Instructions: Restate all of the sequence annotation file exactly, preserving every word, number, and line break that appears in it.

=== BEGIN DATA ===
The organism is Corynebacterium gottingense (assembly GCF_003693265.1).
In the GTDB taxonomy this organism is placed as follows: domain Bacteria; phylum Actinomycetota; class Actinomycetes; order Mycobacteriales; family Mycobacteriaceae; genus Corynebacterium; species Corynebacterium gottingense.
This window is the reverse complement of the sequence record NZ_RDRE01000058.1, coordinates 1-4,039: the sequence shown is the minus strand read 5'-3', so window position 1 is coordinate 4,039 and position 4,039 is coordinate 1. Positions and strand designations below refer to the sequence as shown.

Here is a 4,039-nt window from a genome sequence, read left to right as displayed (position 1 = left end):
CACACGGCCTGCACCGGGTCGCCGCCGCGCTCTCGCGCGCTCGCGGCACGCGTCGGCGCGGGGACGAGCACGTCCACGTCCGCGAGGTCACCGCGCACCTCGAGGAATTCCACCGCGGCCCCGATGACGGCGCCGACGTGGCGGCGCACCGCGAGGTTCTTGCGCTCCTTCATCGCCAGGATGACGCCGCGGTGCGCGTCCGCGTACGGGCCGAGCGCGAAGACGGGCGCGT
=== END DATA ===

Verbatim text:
The organism is Corynebacterium gottingense (assembly GCF_003693265.1).
In the GTDB taxonomy this organism is placed as follows: domain Bacteria; phylum Actinomycetota; class Actinomycetes; order Mycobacteriales; family Mycobacteriaceae; genus Corynebacterium; species Corynebacterium gottingense.
This window is the reverse complement of the sequence record NZ_RDRE01000058.1, coordinates 1-4,039: the sequence shown is the minus strand read 5'-3', so window position 1 is coordinate 4,039 and position 4,039 is coordinate 1. Positions and strand designations below refer to the sequence as shown.

Here is a 4,039-nt window from a genome sequence, read left to right as displayed (position 1 = left end):
CACACGGCCTGCACCGGGTCGCCGCCGCGCTCTCGCGCGCTCGCGGCACGCGTCGGCGCGGGGACGAGCACGTCCACGTCCGCGAGGTCACCGCGCACCTCGAGGAATTCCACCGCGGCCCCGATGACGGCGCCGACGTGGCGGCGCACCGCGAGGTTCTTGCGCTCCTTCATCGCCAGGATGACGCCGCGGTGCGCGTCCGCGTACGGGCCGAGCGCGAAGACGGGCGCGT